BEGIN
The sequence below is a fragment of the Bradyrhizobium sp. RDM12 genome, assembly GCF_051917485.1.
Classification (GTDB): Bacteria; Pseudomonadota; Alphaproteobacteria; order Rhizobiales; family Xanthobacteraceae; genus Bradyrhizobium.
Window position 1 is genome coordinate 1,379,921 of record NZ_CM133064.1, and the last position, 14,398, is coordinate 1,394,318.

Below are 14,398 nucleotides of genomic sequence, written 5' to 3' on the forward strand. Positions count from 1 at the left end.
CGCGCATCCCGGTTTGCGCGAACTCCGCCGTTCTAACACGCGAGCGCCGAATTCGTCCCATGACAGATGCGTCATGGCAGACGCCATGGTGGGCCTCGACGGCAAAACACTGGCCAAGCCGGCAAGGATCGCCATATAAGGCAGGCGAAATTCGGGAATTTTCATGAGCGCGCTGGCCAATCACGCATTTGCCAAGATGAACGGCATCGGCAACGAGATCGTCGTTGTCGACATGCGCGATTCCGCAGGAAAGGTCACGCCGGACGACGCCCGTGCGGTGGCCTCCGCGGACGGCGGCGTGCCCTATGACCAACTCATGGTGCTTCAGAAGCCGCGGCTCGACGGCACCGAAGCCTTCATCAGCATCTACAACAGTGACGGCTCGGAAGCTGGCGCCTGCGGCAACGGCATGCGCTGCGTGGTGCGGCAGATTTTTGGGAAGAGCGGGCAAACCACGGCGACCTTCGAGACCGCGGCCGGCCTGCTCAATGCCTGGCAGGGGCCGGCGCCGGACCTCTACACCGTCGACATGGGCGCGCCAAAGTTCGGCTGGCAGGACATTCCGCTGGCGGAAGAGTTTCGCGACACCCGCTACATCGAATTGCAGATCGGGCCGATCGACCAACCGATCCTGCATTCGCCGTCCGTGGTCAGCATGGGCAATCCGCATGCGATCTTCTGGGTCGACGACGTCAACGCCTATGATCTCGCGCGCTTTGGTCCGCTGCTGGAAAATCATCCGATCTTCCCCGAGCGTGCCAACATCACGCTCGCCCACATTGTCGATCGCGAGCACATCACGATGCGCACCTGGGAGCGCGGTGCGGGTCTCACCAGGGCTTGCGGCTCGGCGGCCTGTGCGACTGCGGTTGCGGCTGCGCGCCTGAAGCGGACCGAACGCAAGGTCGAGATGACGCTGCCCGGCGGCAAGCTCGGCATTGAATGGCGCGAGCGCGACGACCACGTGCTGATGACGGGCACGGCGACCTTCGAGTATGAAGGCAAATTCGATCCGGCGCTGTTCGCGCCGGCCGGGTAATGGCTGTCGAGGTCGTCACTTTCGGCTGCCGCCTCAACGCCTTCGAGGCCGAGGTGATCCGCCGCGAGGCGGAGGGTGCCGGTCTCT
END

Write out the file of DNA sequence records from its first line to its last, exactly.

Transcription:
The sequence below is a fragment of the Bradyrhizobium sp. RDM12 genome, assembly GCF_051917485.1.
Classification (GTDB): Bacteria; Pseudomonadota; Alphaproteobacteria; order Rhizobiales; family Xanthobacteraceae; genus Bradyrhizobium.
Window position 1 is genome coordinate 1,379,921 of record NZ_CM133064.1, and the last position, 14,398, is coordinate 1,394,318.

Below are 14,398 nucleotides of genomic sequence, written 5' to 3' on the forward strand. Positions count from 1 at the left end.
CGCGCATCCCGGTTTGCGCGAACTCCGCCGTTCTAACACGCGAGCGCCGAATTCGTCCCATGACAGATGCGTCATGGCAGACGCCATGGTGGGCCTCGACGGCAAAACACTGGCCAAGCCGGCAAGGATCGCCATATAAGGCAGGCGAAATTCGGGAATTTTCATGAGCGCGCTGGCCAATCACGCATTTGCCAAGATGAACGGCATCGGCAACGAGATCGTCGTTGTCGACATGCGCGATTCCGCAGGAAAGGTCACGCCGGACGACGCCCGTGCGGTGGCCTCCGCGGACGGCGGCGTGCCCTATGACCAACTCATGGTGCTTCAGAAGCCGCGGCTCGACGGCACCGAAGCCTTCATCAGCATCTACAACAGTGACGGCTCGGAAGCTGGCGCCTGCGGCAACGGCATGCGCTGCGTGGTGCGGCAGATTTTTGGGAAGAGCGGGCAAACCACGGCGACCTTCGAGACCGCGGCCGGCCTGCTCAATGCCTGGCAGGGGCCGGCGCCGGACCTCTACACCGTCGACATGGGCGCGCCAAAGTTCGGCTGGCAGGACATTCCGCTGGCGGAAGAGTTTCGCGACACCCGCTACATCGAATTGCAGATCGGGCCGATCGACCAACCGATCCTGCATTCGCCGTCCGTGGTCAGCATGGGCAATCCGCATGCGATCTTCTGGGTCGACGACGTCAACGCCTATGATCTCGCGCGCTTTGGTCCGCTGCTGGAAAATCATCCGATCTTCCCCGAGCGTGCCAACATCACGCTCGCCCACATTGTCGATCGCGAGCACATCACGATGCGCACCTGGGAGCGCGGTGCGGGTCTCACCAGGGCTTGCGGCTCGGCGGCCTGTGCGACTGCGGTTGCGGCTGCGCGCCTGAAGCGGACCGAACGCAAGGTCGAGATGACGCTGCCCGGCGGCAAGCTCGGCATTGAATGGCGCGAGCGCGACGACCACGTGCTGATGACGGGCACGGCGACCTTCGAGTATGAAGGCAAATTCGATCCGGCGCTGTTCGCGCCGGCCGGGTAATGGCTGTCGAGGTCGTCACTTTCGGCTGCCGCCTCAACGCCTTCGAGGCCGAGGTGATCCGCCGCGAGGCGGAGGGTGCCGGTCTCT